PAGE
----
I am like valnar. I am right handed, left eyed. Shoot long guns right handed right eyed. I also have a hard time with clays but can do just fine for my purposes with a rifle.

    I never worried about practicing shooting a rifle left handed until a couple of years ago. I was deer hunting & the direction the deer came from I had to either stand up & move or shoot left handed. I opted to shoot left handed & got the buck. Since then I make it a point to practice firing that way some before season starts.
  13. MCgunner

    MCgunner Well-Known Member

    I'm right handed, left eye dominant, learned to shoot lefty about 8 years old when I realized my conundrum. I have always used right hand guns. Be weird for me to work a bolt left handed. Kinda like Jimmy Hendrix learning to play a right hand guitar lefty, ya just get used to it, then there's no other way. What I don't like is crossbolt safeties. I need to get a lefty safety for my 10/22. They are available, just haven't done it.

    I just raise the gun a little and support the gun with my trigger hand while I work the bolt. Have learned to be pretty fast at this.
  14. Txhillbilly

    Txhillbilly Well-Known Member

    I'm the same-RH/LED,and have always shot rifles left handed.Although,I do shoot right handed often,and can shoot almost as well.
    Pistols,I have always shot with either hand but shoot better with my LH.

    I mainly buy LH rifles,but have plenty of RH models also.Unless your trying to shoot a rifle with a raised RH cheek rest,shooting RH rifles is the same as a LH,only the bolt is on the wrong side of the action.
    But with practice,you can operate a RH bolt almost as fast as a LH bolt.
  15. gp911

    gp911 Well-Known Member

    As a child I instinctively shot long guns left-handed until I realized my "mistake" and gave in to what I thought was the "right way". Now I just take an extra second to slowly blink my left eye for shotgun to switch my brain over or with rifles just snap my left eye shut.
  16. JFtheGR8

    JFtheGR8 Well-Known Member

    I too am cross dominant. I squint my left eye just enough for my right eye to take over. This allows me to retain some peripheral vision on the left. It has worked for me for over thirty years of shooting. I sight with my left eye for handguns and my right eye for long guns. I just never felt comfortable shooting lefty. You could always try patching your left eye until your brain is retrained, which may be never.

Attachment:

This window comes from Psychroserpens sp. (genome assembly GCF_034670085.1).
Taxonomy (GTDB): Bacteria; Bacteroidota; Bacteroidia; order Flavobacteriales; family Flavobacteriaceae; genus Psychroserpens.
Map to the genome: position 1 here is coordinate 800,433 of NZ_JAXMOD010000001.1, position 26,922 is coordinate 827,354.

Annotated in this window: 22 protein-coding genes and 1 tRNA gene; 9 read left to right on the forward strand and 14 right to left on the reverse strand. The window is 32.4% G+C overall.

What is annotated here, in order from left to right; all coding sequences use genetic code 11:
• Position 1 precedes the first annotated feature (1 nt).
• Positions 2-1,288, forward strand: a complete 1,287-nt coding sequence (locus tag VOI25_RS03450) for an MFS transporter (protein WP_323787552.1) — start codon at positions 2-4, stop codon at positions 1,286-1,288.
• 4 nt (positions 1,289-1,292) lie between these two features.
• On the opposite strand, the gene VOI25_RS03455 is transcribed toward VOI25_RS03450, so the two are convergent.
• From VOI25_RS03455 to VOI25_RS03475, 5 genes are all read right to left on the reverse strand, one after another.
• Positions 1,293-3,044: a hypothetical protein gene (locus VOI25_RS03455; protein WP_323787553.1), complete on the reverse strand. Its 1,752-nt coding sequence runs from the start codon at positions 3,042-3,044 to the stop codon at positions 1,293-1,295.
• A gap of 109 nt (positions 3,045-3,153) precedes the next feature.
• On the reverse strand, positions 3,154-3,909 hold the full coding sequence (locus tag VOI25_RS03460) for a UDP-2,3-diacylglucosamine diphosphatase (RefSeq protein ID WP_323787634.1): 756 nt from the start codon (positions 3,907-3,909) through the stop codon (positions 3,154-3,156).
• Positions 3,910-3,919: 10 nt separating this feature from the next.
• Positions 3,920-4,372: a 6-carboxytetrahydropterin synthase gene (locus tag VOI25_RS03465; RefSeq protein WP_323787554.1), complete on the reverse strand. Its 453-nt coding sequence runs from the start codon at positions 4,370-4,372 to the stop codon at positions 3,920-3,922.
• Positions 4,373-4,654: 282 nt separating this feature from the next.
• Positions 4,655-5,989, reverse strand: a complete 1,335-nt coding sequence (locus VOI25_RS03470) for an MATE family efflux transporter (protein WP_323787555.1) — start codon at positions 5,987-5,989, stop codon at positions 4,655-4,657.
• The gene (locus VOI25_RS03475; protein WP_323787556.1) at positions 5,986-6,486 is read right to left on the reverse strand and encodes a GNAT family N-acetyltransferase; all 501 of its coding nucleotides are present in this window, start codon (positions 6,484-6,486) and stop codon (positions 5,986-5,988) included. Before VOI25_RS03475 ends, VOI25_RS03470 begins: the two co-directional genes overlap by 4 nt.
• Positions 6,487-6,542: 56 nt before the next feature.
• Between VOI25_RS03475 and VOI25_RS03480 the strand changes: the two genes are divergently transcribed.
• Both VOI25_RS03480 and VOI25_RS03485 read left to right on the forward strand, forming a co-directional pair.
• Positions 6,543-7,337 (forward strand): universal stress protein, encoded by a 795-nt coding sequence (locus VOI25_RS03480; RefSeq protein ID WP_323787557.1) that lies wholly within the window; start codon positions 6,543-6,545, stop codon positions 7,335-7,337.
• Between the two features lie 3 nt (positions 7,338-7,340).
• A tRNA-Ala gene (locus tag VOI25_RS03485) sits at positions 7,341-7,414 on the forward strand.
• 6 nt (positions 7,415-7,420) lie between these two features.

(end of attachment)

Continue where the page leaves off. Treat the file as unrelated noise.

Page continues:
Posted from Thehighroad.org App for Android
  17. bushmaster1313

    bushmaster1313 Well-Known Member

    I shoot from my left shoulder and operate the right hand bolt with my right hand, being careful not to cut my left hand between thumb and forefinger.

    Why would anyone want to take their shooting hand off the gun to cycle the action?
  18. cfullgraf

    cfullgraf Well-Known Member

    I have to patch my left eye to shoot skeet, I use a small piece of frosted tape (Scotch Magic tape) to obscure the vision in my left eye when i am sighting down the barrel. I still have peripheral vision when picking up the targets as they leave the houses.

    I have tried this with rifle and handgun and it helps me, but I have to move the tape for different shooting positions or use a large piece of tape, so I tend to not bother.
  19. Sheepdog1968

    Sheepdog1968 Well-Known Member

    I was shooting right handed for 20 years before i had heard of eye dominance. Found out I was left eye dominate. I can shoot fine with either eye when I momentarily close one. In some respects per Internet days were better as there was less stuff to concern yourself with when learning to shoot.
  20. Sam1911

    Sam1911 Moderator

    Or, it was better back before folks could share information about how to shoot better than they might have been able to figure out on their own after even half a lifetime of trial-and-error. I don't get the "ignorance is bliss" philosophy of shooting skill, but hear it a lot.

    Even if you're "too old to learn new tricks" (or believe that, anyway) at least you can learn how not to saddle your kids and other youngsters you teach with the same handicaps you were stuck with.